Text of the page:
Apscitu masthead.
Apscitu motto.

Expert IT News Article tab.

Left: Twitter logo bird wearing dunce cap and hash mark.  Right: A can of ro\
ast beef hash.

How Twitter Made a Hash of Passwords

By Duane Thresher, Ph.D.          May 4, 2018

Yesterday it was reported that Twitter user passwords may have been exposed, at least to Twitter employees, which may be a bigger security risk than you think, and any Twitter hackers. The descriptions of the technical aspects of this story in the IT incompetent media have been awful, to say the least. Here is the best description, one boiled down to its understandable essentials, from an actual IT expert.

When you are at your computer or smartphone and want to log in to Twitter you enter your password into the browser or app. (Probably you have your computer or smartphone remember the password for you but that is not important here.)

To allow you to log in, Twitter then has to compare this password with the correct password on file with Twitter. By "on file" I mean in a file on a Twitter hard drive. But if this correct password is on file with Twitter that means Twitter employees, or any Twitter hackers, can read this password, which should not be the case. So how is this prevented?


Nothing to do with the hash tags Twitter uses. Hashing is a method to encrypt the password, but without a password to do this encryption, since otherwise you would still have the same problem, only one level higher.

Hashing changes the relatively-short variable-length password into a long fixed-length unique character string, a hash, such that it is practically impossible to reverse the process and figure out the password from the hash. The same password will always produce the same hash and no other password will produce that hash.

Then the hash, instead of the password itself, can be saved on file at Twitter and no one, not Twitter employee or hacker, can figure out the password.

To see if a user-entered password is correct, Twitter need only hash this user-entered password and compare the resulting hash to the hash on file at Twitter. (And a user, or hacker, can't just enter the hash instead of the password.)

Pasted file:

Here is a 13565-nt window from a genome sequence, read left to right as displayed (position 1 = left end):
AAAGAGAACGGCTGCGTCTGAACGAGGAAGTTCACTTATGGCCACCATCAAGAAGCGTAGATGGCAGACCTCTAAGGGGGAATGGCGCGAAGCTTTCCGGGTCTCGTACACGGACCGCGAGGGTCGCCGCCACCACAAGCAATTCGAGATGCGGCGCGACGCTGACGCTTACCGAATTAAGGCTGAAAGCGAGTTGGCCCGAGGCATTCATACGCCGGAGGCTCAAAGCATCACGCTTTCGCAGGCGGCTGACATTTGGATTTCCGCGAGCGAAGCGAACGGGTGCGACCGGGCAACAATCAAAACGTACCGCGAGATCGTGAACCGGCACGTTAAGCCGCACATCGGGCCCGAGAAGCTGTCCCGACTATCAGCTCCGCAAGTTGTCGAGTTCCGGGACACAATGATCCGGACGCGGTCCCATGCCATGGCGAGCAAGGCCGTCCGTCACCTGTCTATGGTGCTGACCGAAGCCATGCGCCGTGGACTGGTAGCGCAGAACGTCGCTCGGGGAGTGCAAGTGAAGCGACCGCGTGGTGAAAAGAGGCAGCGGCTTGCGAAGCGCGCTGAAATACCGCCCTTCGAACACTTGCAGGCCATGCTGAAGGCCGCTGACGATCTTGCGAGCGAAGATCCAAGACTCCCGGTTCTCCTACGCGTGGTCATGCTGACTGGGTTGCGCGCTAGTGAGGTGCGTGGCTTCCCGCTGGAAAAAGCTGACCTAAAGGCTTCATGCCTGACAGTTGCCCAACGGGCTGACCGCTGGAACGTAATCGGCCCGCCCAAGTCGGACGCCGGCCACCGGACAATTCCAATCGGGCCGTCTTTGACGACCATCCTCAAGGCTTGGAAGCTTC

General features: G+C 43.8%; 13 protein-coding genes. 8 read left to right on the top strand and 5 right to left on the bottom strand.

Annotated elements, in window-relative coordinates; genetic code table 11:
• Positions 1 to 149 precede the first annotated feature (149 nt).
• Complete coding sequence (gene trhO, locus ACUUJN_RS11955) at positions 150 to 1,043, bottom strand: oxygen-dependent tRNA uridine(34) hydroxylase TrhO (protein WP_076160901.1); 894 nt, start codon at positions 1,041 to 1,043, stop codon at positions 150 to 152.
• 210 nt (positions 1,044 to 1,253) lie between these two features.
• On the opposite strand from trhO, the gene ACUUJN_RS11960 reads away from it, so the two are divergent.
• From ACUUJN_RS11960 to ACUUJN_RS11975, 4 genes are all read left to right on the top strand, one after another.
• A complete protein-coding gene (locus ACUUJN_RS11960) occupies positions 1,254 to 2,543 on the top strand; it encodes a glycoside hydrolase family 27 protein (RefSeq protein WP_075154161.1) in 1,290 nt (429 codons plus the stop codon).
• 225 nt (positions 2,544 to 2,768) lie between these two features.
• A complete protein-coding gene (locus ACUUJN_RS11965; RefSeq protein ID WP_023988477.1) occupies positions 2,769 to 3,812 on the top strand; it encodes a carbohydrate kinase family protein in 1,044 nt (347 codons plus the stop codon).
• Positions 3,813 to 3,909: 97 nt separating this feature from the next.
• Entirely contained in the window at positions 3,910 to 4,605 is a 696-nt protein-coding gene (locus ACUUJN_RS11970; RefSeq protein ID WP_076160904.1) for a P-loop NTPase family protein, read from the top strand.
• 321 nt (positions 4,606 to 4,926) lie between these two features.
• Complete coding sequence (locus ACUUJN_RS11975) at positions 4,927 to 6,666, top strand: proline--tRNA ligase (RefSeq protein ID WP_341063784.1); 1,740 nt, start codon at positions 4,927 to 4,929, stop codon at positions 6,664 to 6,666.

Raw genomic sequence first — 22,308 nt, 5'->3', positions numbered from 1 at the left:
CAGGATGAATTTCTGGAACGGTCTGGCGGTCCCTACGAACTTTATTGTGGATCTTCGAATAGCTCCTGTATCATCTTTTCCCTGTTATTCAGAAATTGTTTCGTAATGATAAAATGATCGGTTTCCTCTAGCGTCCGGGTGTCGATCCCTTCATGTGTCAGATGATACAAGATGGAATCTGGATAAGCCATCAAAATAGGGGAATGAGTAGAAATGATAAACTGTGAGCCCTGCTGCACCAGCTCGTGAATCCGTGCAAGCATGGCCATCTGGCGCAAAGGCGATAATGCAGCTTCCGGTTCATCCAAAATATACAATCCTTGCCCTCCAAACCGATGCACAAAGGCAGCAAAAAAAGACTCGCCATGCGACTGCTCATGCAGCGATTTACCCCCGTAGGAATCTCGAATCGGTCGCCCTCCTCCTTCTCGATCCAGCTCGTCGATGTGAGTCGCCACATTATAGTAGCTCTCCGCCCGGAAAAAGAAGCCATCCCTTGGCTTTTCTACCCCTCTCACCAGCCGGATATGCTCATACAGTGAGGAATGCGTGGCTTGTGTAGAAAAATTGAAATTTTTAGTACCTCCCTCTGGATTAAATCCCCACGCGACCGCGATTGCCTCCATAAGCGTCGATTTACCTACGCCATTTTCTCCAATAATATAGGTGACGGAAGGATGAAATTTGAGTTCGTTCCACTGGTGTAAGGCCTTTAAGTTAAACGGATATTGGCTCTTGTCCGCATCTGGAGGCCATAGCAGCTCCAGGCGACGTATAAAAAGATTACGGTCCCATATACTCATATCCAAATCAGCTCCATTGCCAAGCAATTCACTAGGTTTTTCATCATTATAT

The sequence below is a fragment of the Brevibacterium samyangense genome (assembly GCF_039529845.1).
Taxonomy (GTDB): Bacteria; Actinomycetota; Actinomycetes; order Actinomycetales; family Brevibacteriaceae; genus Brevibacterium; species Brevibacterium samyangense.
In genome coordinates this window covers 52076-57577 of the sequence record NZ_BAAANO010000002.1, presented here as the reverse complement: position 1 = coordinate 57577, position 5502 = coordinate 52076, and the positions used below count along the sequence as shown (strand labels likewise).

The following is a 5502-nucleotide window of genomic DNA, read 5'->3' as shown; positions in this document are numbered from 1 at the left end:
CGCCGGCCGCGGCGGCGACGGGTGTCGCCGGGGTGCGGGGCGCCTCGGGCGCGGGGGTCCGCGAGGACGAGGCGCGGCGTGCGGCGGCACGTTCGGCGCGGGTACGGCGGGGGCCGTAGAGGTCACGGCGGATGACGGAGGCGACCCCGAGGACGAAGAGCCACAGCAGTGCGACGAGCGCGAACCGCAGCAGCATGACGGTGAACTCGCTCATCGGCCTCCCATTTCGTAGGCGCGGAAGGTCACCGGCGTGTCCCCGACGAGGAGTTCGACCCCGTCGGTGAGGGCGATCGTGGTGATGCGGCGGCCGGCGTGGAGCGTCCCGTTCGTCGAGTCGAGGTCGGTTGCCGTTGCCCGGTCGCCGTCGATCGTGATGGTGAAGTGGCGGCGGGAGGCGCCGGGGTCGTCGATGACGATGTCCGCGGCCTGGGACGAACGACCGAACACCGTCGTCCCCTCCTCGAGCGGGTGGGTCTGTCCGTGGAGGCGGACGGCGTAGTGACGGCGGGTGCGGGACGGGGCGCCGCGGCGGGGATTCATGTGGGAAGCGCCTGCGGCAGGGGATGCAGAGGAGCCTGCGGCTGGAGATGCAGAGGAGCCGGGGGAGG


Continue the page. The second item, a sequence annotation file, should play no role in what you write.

Clever, right?

Only if it is implemented correctly. And business, including the media, and government is full of the IT incompetent, including programmers.

First, the user-entered password must be encrypted at the computer or smartphone before it is sent to Twitter so that even if it is intercepted it can not be read. This can be done via secure http, i.e., https.

Once this user-entered password reaches Twitter and is decrypted it must be hashed for comparison to the hash on file. This is where IT incompetent Twitter made a hash of things. (I used to use Twitter and as someone who has programmed extensively, I can confirm that it is badly programmed in several other ways.)

The password should never be on file. That is the whole point of hashing. It should be hashed while it is in memory (RAM) and then cleared from memory. Apparently though, Twitter instead stupidly kept the password in log files that were not immediately deleted, if ever. That is one of the stupidest mistakes that could be made. Twitter really made a huge hash of things.

Your computer operating system probably keeps a password hash file. In early Microsoft Windows versions the hashing was actually relatively easily reversible and hackers would just steal the hash file and decrypt it at their computers to get the passwords at their leisure. Twitter's mistake was far more stupid than that though.

The implications of Twitter's stupid mistake are huge. Since President Trump uses Twitter a lot, it is a national security risk. Read Trump Using Twitter is a National Security Risk.